Bass pro Marty Robinson has to do more than his share of fishing in less than ideal conditions. He said that while August may not be a favorite time for bass fishermen to hit the lake, that doesn’t mean you can’t still catch fish.
Across the Carolinas, August typically means the hottest, driest, and least bass-like conditions, but Robinson, a two-time Bassmaster Classic qualifier from Lyman, S.C., is quick to point out that even extreme conditions can play in favor of an angler who understands how bass react.
He has three productive summer scenarios he looks forward to dealing with for: clear water, stained water caused by storms, and isolated cover.
On many lakes across North Carolina and South Carolina, water is in short supply during August, except during a tropical storm intervention. Drought conditions makes for low and clear water, and Robinson said clear water is always ripe for a good topwater bite.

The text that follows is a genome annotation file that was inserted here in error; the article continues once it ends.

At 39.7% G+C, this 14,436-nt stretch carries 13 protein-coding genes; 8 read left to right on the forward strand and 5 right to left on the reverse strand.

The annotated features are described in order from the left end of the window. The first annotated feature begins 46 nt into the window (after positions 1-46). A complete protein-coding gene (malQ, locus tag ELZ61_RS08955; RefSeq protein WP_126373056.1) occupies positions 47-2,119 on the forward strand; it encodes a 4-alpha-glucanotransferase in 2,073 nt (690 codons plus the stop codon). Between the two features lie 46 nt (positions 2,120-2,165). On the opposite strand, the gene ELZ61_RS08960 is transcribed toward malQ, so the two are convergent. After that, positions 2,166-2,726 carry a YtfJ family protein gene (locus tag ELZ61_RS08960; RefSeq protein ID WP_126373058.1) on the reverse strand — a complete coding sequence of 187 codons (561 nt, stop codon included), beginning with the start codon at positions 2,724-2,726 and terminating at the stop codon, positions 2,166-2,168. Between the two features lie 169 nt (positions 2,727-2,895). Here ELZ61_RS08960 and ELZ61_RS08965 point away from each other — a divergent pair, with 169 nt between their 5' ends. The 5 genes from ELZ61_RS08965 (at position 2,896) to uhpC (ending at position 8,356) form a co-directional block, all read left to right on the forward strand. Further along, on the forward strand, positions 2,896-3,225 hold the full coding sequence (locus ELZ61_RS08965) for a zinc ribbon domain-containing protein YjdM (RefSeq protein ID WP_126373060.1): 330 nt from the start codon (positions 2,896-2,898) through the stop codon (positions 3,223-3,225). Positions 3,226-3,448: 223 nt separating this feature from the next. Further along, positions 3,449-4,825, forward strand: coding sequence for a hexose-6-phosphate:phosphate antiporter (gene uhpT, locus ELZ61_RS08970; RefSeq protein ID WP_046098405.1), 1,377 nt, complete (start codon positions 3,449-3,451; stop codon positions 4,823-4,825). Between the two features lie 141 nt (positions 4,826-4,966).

“The bite could just be in the morning — or it could last all day,” Robinson said. “Bass will become more nomadic and follow baitfish, especially spotted bass, and you can expect a lot of schooling activity as fish suspend below the surface and wait for baitfish to come by.”
Robinson said a clear-water schooling bite is not very reliable, as fish tend to move with baitfish rather than hold in known locations. He will tailor his topwater baits to the amount of wind that is affecting the surface.
“On calm days, I’m gonna use a clear Spook or a clear topwater walking bait,” he said, “something they can’t see too well but can hear and will come look for. The windier it gets, the whiter I want my bait